Monday, March 12, 2012

Ghosting, Connectors and Adapters: VGA, HDMI, and DVI (DVI-I, DVI-D, DVI-A, etc.)

I was using two monitors.  Each had both VGA and DVI connectors.  Connecting the second monitor via VGA gave me occasional ghosting (i.e., a block of color would smear from left to right, slightly visible beyond where it was supposed to be).  It appeared to be a VGA-related problem.

I guessed (maybe with the aid of some previous browsing) that the problem would go away if I used DVI or HDMI instead.  I would have liked to connect both via DVI or HDMI, but the computer had only one VGA, one DVI, and one HDMI jack.  I had a spare video card, but it too had just one DVI and one VGA jack.  It looked like video cards with two DVI jacks or two HDMI jacks were expensive.  (Later, prices on at least one such card had dropped to $70, though that was still more than I cared to pay.)

The motherboard did have an unused HDMI jack, so I bought a DVI-to-HDMI adapter.  But the HDMI port was right next to the DVI port, on both the motherboard and the optional video card.  The adapter was too big to fit there, if I was also using the DVI jack.  The adapter had a female DVI connector, so I couldn't use it on the other end, at the monitor, where a male connector was needed.

It seemed that I needed an HDMI cable to run from the computer to the monitor, and a male DVI adapter to connect to the DVI port on the monitor.  The question there was which kind of male DVI adapter I needed.  Based on drawings at Wikipedia, there appeared to be at least a half-dozen possibilities.  As elsewhere in life, it seemed the ideal solution would involve the minimum number of pins on the male side, and the maximum number of sockets on the female side.  That would minimize the risk that there would be one or more male pins without a corresponding female socket, in which case no connection would occur.

All DVI configurations seemed to consist of a spadelike (flat, wide) connector at one side (let's say the left) and one or two roughly rectangular arrays containing 12 to 24 small round pins on the other side (i.e., in the center and toward the right).  The DVI-D offered one ideal male configuration, insofar as its spadelike connector was not surrounded with four extraneous round pins.  The Single Link option offered another ideal male configuration, with only 18 pins arranged in two clusters of nine in the center and on the right (rather than 24, as in the Dual Link alternative).  Putting these two together, the most available male was the DVI-D Single Link:  its spade side would match any DVI female, and the two sets of nine pins on its right side would match all DVI-I and DVI-D females.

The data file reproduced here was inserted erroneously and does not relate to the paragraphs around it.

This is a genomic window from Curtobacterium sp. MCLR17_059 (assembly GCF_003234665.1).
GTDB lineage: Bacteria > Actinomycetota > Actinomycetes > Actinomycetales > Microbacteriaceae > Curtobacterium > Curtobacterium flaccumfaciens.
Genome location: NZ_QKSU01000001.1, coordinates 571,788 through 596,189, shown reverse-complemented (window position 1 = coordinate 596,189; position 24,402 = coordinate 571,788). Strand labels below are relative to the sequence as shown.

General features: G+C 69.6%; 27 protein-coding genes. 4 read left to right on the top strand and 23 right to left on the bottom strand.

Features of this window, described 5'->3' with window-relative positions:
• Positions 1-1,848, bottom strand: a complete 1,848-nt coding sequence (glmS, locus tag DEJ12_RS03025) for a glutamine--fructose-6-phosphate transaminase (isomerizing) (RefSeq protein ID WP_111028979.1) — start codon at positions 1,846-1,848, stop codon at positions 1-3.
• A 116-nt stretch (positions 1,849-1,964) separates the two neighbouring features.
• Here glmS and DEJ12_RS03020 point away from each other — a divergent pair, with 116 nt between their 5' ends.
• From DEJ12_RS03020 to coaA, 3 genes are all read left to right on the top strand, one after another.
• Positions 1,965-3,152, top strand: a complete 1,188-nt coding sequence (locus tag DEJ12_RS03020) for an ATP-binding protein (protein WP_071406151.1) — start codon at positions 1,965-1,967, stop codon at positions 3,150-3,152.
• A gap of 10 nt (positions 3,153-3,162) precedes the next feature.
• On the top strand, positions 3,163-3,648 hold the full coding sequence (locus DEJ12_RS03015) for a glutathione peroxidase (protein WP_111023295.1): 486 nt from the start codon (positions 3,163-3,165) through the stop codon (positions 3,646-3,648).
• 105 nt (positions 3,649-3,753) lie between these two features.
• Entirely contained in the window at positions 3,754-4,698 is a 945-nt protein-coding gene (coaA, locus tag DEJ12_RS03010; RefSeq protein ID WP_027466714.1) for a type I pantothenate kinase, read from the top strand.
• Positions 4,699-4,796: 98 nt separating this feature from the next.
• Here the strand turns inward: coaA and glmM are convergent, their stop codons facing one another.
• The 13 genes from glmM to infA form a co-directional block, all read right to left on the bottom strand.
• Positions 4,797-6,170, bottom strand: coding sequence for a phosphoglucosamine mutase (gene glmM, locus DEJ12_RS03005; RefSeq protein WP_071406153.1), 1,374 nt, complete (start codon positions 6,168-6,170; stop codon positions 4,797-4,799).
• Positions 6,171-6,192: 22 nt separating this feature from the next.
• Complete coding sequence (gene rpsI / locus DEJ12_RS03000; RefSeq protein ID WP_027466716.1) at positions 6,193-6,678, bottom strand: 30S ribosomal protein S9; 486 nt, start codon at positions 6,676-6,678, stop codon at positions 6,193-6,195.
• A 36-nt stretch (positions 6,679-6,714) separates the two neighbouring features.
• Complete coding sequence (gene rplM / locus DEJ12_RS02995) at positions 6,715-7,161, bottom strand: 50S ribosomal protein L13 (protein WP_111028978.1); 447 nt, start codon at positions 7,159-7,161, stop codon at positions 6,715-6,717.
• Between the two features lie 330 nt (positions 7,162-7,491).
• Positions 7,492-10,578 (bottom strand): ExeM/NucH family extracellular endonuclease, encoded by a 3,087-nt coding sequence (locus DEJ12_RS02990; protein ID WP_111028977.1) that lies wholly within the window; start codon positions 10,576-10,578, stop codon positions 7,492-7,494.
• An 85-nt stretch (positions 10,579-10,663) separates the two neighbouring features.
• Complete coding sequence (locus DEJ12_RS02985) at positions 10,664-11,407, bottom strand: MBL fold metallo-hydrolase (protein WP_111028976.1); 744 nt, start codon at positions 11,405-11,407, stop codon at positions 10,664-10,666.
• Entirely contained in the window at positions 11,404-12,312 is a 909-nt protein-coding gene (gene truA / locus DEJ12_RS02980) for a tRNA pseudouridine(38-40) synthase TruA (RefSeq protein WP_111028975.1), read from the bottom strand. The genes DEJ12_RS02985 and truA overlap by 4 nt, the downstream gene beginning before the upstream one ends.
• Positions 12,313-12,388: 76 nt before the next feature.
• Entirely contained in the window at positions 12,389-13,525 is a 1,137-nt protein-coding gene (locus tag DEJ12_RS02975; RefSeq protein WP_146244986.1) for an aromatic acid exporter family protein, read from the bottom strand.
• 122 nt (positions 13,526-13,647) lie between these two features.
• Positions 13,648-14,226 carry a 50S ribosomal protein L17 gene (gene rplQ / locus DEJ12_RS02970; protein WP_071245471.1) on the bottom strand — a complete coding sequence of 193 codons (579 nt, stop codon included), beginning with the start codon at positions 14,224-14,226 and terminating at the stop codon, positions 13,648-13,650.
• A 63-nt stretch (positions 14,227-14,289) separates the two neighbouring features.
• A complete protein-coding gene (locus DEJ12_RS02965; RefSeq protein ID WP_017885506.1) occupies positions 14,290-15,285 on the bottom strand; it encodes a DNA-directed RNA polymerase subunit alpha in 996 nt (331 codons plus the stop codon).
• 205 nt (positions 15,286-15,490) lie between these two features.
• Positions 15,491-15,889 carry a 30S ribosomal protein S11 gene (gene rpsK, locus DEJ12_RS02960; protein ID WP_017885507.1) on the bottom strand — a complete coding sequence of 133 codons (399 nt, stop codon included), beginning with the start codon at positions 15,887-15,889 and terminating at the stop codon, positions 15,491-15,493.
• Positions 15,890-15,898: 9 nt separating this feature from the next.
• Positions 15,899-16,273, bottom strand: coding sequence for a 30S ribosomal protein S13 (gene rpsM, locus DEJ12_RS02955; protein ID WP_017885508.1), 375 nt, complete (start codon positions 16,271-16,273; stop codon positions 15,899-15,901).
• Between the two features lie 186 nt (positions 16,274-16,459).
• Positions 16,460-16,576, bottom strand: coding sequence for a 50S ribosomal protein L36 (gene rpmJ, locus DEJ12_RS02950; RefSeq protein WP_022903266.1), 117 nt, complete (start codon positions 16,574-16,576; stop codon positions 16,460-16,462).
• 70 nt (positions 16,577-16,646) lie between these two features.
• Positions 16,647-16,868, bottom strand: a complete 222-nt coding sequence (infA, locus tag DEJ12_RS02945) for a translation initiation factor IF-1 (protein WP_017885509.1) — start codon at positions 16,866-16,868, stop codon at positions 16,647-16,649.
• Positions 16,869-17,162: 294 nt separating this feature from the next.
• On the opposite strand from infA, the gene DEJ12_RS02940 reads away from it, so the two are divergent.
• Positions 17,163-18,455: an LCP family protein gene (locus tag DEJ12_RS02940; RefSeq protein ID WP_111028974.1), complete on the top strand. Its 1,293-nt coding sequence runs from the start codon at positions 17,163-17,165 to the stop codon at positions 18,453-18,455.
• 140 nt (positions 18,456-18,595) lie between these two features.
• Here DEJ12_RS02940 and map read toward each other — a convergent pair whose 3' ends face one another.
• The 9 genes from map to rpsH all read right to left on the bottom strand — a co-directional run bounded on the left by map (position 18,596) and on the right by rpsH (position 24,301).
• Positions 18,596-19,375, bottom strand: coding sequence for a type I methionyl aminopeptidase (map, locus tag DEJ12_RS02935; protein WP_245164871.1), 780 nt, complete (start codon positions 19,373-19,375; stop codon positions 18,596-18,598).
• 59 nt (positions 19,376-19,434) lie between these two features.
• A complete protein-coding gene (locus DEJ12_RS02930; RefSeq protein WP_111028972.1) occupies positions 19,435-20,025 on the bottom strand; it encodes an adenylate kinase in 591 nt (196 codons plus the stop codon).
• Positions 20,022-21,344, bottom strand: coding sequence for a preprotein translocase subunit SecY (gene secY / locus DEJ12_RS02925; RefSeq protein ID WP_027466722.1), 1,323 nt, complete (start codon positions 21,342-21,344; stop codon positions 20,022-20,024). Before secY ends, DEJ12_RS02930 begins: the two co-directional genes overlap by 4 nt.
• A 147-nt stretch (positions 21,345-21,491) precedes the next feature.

The DVI-A appeared to be an especially troublesome case, with four additional pins on the spade side and irregular groups of four and eight pins on the right side.  It seemed that a female DVI-A would be able to mate only in an equally irregular DVI-A male cluster setting.

The female DVI jacks on both the computer and the monitor offered a relatively agreeable DVI-D Dual Link connector, with the maximum number of sockets in the right-side cluster.  They fell slightly short in not offering the extra four sockets on the spade side that a female DVI-I Dual Link connector would have provided.  This would have mattered if I had been trying to use a DVI-I cable, but I wasn't.  Both ends of my cable had the felicitous DVI-D Single Link male connector, which would be able to get along with almost any female aside from the DVI-A.

It seemed, then, that my HDMI cable, running from the computer to the monitor, was looking to be teamed up with a male DVI-D adapter, not a male DVI-I.  (As a mnemonic, I thought of the harder-to-mate DVI-I male as Idiosyncratic, in contrast to the more agreeable Dude.)  The male DVI-D could be either Single or Dual Link, thouigh the former would be more suitable for other possible connections in the future.  On the other hand, not being familiar with video electronics, I thought maybe the greater number of pins in the Dual Link might yield more pleasing results.

I viewed some debates on DVI vs. HDMI. The sense I got was that HDMI was more convenient (easier connectors, audio inline) but DVI-D was more reliably good.  If my monitors had offered an HDMI jack, I could have tried an HDMI Y-adapter to get around the single HDMI jack on the computer, but that wasn't in the cards for me now.

I was able to order a generic HDMI cable and adapter for about $7 total.  When they arrived, I hooked them up.  The HDMI-connected secondary monitor looked great!  Now I had a new problem.  The primary monitor, connected by DVI cable, was blank.  Device Manager (in Control Panel) was fine with the idea that I now had only one monitor.  Device Manager > View > Show Hidden Devices did not make any difference.  I went into Device Manager > Display Adapters > ATI Radeon HD 4250 > right-click > Properties > Driver tab > Update Driver > Search automatically.  It said I already had the best driver.  I ran a search.   There were the inevitable suggestions to update drivers, but that didn't seem to be helping these people.

I tried unplugging the HDMI.  Now the DVI was working.  Replugged the HDMI; now no DVI.  Evidently I could have one or the other but not both.  Tried using VGA instead of DVI for the primary monitor.  Same result:  I could have one monitor or the other, but not both.  But then, correction:  unplugging and replugging did give me VGA and HDMI working simultaneously:  primary VGA, secondary HDMI.  No VGA ghosting at the moment.  Funny, Device Manager listed both monitors as being Analog.  Maybe I didn't need HDMI -- maybe I should have just tried using VGA (primary) - DVI (secondary) instead of the opposite, DVI-VGA?

Anyway, I left it like that:  VGA primary, HDMI secondary.  When I finished this writeup for posting, a couple weeks later, there was still no ghosting, so this seemed to be a fix.